. However, the production of multiple cytokines in colon tissue samples has not been evaluated until now. The cytokine profiles from previous studies and this study are consistent with the acute inflammatory responses as shown by the elevation of TNF-α, IL-6, and KC. Taken together, these results suggest that the amelioration of the DSS-induced acute colitis by GA treatment may be associated with the regulation of cytokines, chemokines, and growth factors.
- 4. GA inhibits phosphorylation of STAT3 in colon tissue
Therefore, we evaluated the phosphorylation of STAT3 in colon tissue of mice treated with DSS, GA, or both. The results showed that STAT3 was highly phosphorylated in the colon tissue of mice treated with DSS and this effect was reduced following GA treatment at a dose of 25 mg·kg
). Several previous researches reported that STAT3 activates the expression of cytokines such as IL-1β, IL-6, IL-11, TNF-α, and MCP-1, and can itself beactivated by the pro-inflammatory cytokine IL-64,36). Although GA treatment may inactivate the phosphorylationof STAT3 via a decreased production of pro-inflammatorycytokines such as IL-6, the results from HCT116 cells (
B) suggest that GA inhibits the phosphorylation of STAT3, at least partly.
Effects of GA on STAT3 activation in the colon of DSS-induced acute colitis mouse model. A) At day 7 following treatment with DSS and GA, total proteins were extracted from colon tissue homogenates of sacrificed mice. Phosphorylation of STAT3 was measured using Western blot analysis. Representative images of Western blots are shown. B) Densitometric analysis of results from Western blot analysis are expressed as means ± SD. *p < 0.01 and ***p < 0.001, comparing two groups.
The limited efficacy and serious toxic effects associated with conventional treatments for IBD, necessitates the continued search for alternative treatments
. Therefore, other strategies have been developed including monoclonal antibodies targeting TNF-α, IL-6R, IL-12/IL-23, IL-13, and IL-17A, as well as recombinant proteins of IL-10 and IL-1
. Recently, the small molecule inhibitor of JAKs tofacifinib (CP-690,550), showed efficacy in ulcerative colitis and a tolerable safety profile in clinical trials
. However, tofacifinib has side and adverse effect including diarrhea, headache, infection, neutropenia, and elevated low-density lipoprotein (LDL) cholesterol levels, in addition to the inhibition of other tyrosine kinases including tyrosine kinase 2 (TYK2)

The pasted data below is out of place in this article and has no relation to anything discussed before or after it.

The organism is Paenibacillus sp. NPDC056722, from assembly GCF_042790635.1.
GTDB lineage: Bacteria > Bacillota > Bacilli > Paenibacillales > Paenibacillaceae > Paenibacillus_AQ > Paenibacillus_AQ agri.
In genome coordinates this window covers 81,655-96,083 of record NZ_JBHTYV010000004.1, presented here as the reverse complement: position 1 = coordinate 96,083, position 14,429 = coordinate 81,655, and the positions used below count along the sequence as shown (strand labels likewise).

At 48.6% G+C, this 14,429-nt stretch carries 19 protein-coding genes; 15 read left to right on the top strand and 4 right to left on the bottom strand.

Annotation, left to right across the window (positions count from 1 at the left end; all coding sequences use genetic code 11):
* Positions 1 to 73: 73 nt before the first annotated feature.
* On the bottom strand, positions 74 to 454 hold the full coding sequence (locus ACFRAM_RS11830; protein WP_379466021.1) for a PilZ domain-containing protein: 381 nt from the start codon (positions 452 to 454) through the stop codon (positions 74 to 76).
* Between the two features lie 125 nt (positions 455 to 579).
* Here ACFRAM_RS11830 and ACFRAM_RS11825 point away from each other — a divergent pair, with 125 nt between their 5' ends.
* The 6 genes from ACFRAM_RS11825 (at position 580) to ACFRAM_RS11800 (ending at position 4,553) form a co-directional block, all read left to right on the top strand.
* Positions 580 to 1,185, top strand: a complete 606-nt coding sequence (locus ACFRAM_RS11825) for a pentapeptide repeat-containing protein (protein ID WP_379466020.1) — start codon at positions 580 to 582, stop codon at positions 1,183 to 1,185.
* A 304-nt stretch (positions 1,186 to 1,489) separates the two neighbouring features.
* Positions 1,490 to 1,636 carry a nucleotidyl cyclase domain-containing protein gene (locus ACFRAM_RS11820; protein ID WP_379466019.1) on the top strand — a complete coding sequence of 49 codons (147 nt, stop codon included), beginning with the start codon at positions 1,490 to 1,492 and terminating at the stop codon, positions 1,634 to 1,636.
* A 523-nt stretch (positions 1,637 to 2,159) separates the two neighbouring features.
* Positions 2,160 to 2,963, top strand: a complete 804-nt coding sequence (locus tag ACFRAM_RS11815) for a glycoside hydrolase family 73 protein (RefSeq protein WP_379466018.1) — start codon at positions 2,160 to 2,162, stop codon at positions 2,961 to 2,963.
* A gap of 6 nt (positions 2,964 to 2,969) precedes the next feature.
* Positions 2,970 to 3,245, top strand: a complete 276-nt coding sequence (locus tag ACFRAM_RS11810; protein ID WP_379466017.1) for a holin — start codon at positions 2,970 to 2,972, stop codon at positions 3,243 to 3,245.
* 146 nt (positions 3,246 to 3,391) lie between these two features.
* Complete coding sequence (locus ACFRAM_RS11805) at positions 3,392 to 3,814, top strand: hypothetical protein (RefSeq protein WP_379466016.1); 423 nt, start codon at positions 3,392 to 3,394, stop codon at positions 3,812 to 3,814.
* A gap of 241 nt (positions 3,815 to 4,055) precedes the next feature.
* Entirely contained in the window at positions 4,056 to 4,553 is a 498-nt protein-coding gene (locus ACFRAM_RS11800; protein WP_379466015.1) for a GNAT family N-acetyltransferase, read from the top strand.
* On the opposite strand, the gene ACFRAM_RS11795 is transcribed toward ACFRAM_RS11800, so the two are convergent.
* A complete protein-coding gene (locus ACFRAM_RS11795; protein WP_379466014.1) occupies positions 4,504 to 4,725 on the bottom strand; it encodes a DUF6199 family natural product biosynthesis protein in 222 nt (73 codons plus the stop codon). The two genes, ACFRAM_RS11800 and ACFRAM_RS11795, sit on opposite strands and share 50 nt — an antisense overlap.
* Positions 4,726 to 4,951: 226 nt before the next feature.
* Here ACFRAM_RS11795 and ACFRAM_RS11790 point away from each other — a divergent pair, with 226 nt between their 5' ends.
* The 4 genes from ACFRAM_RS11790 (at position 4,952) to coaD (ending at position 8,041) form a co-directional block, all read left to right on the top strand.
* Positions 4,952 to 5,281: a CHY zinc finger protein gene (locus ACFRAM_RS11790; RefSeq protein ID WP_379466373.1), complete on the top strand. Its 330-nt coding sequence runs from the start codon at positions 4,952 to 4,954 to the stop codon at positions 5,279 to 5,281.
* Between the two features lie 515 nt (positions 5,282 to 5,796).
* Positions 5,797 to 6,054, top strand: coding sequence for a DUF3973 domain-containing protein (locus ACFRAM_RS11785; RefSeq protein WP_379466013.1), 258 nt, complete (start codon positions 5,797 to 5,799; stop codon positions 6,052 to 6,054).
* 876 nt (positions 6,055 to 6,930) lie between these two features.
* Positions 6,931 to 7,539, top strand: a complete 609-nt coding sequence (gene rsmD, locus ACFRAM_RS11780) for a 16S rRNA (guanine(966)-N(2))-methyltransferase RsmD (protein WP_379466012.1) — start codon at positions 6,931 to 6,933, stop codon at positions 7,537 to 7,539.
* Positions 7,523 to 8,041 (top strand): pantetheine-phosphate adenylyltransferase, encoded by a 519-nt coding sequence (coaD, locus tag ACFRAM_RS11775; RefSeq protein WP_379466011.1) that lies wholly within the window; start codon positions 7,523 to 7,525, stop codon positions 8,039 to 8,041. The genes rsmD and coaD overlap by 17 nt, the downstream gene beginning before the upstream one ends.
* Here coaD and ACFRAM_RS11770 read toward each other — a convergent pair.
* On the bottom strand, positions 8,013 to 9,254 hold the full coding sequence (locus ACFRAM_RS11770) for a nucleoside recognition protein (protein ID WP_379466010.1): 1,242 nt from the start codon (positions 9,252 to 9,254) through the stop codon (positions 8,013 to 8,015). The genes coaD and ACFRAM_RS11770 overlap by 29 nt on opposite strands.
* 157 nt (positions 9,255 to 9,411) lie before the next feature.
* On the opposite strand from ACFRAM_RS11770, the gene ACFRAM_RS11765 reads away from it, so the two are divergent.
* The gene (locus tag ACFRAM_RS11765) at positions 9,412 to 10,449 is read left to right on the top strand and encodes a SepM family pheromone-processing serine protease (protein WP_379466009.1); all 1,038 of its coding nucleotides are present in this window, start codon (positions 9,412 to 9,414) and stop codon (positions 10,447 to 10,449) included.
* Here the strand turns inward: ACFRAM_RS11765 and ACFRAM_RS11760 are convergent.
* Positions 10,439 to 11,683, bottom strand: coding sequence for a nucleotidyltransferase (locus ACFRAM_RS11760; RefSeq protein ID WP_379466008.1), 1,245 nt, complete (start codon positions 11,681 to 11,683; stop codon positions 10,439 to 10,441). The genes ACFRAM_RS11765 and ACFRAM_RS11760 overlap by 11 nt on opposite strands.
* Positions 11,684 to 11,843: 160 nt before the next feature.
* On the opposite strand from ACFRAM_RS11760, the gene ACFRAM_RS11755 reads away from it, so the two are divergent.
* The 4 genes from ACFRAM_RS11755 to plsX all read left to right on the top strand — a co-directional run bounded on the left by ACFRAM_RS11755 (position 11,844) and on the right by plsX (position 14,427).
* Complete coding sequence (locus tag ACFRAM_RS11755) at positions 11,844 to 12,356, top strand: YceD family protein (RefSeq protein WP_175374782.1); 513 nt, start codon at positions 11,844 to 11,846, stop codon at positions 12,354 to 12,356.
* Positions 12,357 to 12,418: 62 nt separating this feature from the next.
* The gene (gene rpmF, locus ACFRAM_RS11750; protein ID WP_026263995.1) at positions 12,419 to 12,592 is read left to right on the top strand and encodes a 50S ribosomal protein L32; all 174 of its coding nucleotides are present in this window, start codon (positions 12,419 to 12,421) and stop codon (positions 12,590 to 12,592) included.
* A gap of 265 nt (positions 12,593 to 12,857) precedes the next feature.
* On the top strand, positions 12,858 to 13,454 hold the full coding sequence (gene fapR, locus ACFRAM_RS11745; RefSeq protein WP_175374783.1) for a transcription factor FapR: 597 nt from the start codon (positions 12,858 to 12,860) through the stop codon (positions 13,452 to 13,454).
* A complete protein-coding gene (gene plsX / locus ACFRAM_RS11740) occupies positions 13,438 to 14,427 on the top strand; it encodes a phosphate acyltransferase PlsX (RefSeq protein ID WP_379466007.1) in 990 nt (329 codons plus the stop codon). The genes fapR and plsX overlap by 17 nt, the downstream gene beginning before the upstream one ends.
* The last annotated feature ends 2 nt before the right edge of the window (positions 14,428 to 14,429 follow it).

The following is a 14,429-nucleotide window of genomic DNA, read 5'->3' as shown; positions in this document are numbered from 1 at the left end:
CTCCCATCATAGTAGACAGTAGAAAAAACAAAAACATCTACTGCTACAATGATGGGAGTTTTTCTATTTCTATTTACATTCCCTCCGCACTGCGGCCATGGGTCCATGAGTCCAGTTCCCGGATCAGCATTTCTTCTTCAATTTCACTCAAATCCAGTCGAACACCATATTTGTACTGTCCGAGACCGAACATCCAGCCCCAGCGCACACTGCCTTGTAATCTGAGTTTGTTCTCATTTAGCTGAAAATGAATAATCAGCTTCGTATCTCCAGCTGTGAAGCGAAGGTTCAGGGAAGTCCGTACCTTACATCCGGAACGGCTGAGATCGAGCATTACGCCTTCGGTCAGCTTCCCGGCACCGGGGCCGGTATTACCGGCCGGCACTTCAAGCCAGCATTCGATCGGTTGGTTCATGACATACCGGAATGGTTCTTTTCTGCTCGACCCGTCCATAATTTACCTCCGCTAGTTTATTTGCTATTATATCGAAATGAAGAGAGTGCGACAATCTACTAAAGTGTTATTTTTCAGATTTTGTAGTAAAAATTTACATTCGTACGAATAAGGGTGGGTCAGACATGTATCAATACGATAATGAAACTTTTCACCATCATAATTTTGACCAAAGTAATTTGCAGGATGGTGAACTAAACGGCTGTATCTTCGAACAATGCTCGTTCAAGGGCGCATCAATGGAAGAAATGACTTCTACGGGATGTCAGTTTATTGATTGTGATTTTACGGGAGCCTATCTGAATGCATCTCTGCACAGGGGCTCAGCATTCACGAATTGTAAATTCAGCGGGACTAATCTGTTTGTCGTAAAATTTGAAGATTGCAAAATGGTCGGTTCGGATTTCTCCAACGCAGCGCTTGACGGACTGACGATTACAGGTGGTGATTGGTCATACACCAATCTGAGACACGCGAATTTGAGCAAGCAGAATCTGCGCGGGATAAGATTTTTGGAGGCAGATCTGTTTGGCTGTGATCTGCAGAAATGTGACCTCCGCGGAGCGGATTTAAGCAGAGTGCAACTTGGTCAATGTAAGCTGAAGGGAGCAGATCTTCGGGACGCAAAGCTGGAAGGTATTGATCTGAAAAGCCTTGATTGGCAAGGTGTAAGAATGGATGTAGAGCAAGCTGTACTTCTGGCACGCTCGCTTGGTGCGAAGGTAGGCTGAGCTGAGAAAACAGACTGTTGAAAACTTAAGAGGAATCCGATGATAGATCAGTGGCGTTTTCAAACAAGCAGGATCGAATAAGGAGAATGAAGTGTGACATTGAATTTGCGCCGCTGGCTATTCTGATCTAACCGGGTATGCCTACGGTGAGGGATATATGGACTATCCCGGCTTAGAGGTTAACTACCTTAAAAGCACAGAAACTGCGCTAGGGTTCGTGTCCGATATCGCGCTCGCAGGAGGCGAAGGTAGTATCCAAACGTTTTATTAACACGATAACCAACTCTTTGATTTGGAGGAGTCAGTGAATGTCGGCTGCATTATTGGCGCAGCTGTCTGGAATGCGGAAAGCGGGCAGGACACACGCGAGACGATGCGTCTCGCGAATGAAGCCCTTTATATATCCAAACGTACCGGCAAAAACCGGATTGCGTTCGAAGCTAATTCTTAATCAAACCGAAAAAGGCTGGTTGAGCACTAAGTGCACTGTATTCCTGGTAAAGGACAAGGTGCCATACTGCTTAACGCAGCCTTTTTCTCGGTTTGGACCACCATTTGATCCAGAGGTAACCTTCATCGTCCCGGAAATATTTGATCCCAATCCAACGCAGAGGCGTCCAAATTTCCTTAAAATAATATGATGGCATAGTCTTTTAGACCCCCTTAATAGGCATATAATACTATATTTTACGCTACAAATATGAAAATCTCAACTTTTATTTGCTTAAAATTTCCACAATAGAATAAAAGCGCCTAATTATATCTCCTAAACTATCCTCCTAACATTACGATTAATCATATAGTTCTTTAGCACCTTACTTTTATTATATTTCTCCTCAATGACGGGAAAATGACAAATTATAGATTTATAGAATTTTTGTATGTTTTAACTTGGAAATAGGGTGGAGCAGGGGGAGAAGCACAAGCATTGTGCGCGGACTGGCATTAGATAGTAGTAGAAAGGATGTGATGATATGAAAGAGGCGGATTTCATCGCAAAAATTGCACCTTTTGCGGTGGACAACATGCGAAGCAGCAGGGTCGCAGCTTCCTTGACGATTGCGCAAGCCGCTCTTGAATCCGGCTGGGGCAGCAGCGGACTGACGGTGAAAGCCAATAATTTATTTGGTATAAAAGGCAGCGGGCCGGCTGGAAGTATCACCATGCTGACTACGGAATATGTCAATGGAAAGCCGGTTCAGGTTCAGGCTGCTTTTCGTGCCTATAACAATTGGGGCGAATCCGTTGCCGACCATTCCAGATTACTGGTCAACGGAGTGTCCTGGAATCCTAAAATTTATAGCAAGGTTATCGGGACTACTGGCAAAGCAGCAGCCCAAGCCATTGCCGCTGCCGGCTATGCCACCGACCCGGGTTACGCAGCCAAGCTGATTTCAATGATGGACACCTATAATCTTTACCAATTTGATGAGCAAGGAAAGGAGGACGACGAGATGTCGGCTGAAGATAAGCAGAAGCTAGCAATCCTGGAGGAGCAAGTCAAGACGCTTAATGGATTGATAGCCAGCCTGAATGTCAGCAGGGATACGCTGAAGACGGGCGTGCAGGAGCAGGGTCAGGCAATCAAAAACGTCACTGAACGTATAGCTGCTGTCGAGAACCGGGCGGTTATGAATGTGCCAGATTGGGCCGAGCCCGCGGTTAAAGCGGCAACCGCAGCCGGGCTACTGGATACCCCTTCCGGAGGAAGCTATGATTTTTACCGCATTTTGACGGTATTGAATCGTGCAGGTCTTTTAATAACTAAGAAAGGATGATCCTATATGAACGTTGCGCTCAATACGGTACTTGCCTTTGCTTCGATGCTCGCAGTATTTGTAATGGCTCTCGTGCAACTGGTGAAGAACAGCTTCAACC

. Therefore, many researchers are still trying to find novel and specific inhibitors of JAK/STAT signaling pathways for developing effective and safe medications for IBD.
In Traditional Medicine in Korea and China, IBD is recognized as a type of diarrhea or dysentery. According to its symptoms, in Traditional Medicine, IBD can be originated by blocking normal circulation of gastrointestinal tract by the damp heat
. The accumulated damp heat damage the small vessels and surface lining of gastrointestinal tract, thus induce bleeding, ulceration, and purulent secretion. At the terminal course of IBD, the functions of digestive systems are much deteriorated
. For treating or for ameliorating the symptoms of the disease, diverse medical options have been tried
. The effects and underlying mechanisms of several herbal formulae including pulsatilla decoction
and Shenling Baizhu San
, compounds from medicinal herbs, such as purslane polysaccharide
, and curcumin
, on the IBD have been studied. In addition, several reports have demonstrated that acupuncture also can be the effective treatment on IBD
. Thus, herbal medicines and its ingredient compounds may be good resources to develop the novel and effective agents for treatment of IBD.
Natural products from herbal plants including boswellic acid, curcumin, sophocarpine, and anthocyanins
were previously reported as potent therapeutic agents for IBD. In addition, natural products harboring gallate residues such as epigallocatechin-3-gallate and penta-O-galloyl-β-D-glucose
, were reported as STAT3 inhibitors. A previous report suggested possible therapeutic roles for free gallic acid contained in Quercus brantii Lindl. in murine colitis. However, there is no direct evidence supporting the effect of gallic acid for colitis
. Recently, Pandurangan et al.
reported that gallic acid suppresses DSS-induced colitis through inhibiting phosphorylation of NF-κB and STAT3 and through inducing Nrf2-related defensive enzymes. In this study, we also confirmed the anti-colitis effect of gallic acid and involvement of STAT3 as a mode of action. Previous study by Pandurangan et al.
presented that anti-colitis effect of GA might be mediated by reducing the expression of pro-inflammatory cytokines. However, in addition to this, here we firstly demonstrated that anti-inflammatory cytokines including IL-4 and IL-1α were induced by GA treatment. Thus, we assumed that anti-colitis effect of gallic acid may be related with induction of anti-inflammatory cytokines as well as with inhibition of pro-inflammatory cytokines. Moreover, among the several derivatives of benzoate (BA), only GA has sufficient inhibitory action against STAT3 activation. Thus, we suggest that GA is structurally unique and sufficient compound for the inhibition of STAT3 phosphorylation.
In conclusion, we showed that GA ameliorated the DSS-induced acute colitis using symptomatic and histological indices. The molecular mechanism underlying the effects of GA on the DSS-induced colitis may be related to the regulation of pro- and anti-inflammatory cytokines as well as with the inhibition of STAT3 activation. Considering the importance of STAT3 in the development of IBD, our finding may be useful for comprehending the molecular actions of GA on colonic inflammation and provide novel insights into the potential application of GA and its derivatives in the treatment of IBD.
This work was supported by a 2-Year Research Grant of Pusan National University.